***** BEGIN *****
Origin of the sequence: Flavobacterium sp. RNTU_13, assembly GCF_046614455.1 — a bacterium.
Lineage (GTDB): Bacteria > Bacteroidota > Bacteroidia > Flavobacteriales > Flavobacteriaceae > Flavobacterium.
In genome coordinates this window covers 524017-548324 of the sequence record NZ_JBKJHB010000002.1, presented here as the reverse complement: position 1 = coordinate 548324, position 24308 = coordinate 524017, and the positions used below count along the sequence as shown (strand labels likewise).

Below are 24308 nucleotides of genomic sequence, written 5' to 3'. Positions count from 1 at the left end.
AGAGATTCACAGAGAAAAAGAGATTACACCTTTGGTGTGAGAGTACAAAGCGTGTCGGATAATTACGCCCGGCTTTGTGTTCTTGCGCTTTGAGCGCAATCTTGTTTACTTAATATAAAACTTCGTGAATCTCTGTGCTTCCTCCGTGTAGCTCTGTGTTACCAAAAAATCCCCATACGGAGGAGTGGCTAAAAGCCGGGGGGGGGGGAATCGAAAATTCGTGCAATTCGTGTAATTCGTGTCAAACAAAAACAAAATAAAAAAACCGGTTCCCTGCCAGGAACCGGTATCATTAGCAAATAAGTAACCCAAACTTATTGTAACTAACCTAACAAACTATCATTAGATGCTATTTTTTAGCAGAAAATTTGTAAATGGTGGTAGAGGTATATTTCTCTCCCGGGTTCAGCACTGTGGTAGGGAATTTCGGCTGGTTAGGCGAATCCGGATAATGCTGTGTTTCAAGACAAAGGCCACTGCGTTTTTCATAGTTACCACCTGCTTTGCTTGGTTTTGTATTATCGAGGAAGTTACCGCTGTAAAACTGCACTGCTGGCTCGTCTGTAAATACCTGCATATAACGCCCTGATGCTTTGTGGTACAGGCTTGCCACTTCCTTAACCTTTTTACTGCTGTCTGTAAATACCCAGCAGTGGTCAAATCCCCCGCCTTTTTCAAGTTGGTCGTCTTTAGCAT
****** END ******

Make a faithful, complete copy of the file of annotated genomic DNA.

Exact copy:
Origin of the sequence: Flavobacterium sp. RNTU_13, assembly GCF_046614455.1 — a bacterium.
Lineage (GTDB): Bacteria > Bacteroidota > Bacteroidia > Flavobacteriales > Flavobacteriaceae > Flavobacterium.
In genome coordinates this window covers 524017-548324 of the sequence record NZ_JBKJHB010000002.1, presented here as the reverse complement: position 1 = coordinate 548324, position 24308 = coordinate 524017, and the positions used below count along the sequence as shown (strand labels likewise).

Below are 24308 nucleotides of genomic sequence, written 5' to 3'. Positions count from 1 at the left end.
AGAGATTCACAGAGAAAAAGAGATTACACCTTTGGTGTGAGAGTACAAAGCGTGTCGGATAATTACGCCCGGCTTTGTGTTCTTGCGCTTTGAGCGCAATCTTGTTTACTTAATATAAAACTTCGTGAATCTCTGTGCTTCCTCCGTGTAGCTCTGTGTTACCAAAAAATCCCCATACGGAGGAGTGGCTAAAAGCCGGGGGGGGGGGAATCGAAAATTCGTGCAATTCGTGTAATTCGTGTCAAACAAAAACAAAATAAAAAAACCGGTTCCCTGCCAGGAACCGGTATCATTAGCAAATAAGTAACCCAAACTTATTGTAACTAACCTAACAAACTATCATTAGATGCTATTTTTTAGCAGAAAATTTGTAAATGGTGGTAGAGGTATATTTCTCTCCCGGGTTCAGCACTGTGGTAGGGAATTTCGGCTGGTTAGGCGAATCCGGATAATGCTGTGTTTCAAGACAAAGGCCACTGCGTTTTTCATAGTTACCACCTGCTTTGCTTGGTTTTGTATTATCGAGGAAGTTACCGCTGTAAAACTGCACTGCTGGCTCGTCTGTAAATACCTGCATATAACGCCCTGATGCTTTGTGGTACAGGCTTGCCACTTCCTTAACCTTTTTACTGCTGTCTGTAAATACCCAGCAGTGGTCAAATCCCCCGCCTTTTTCAAGTTGGTCGTCTTTAGCAT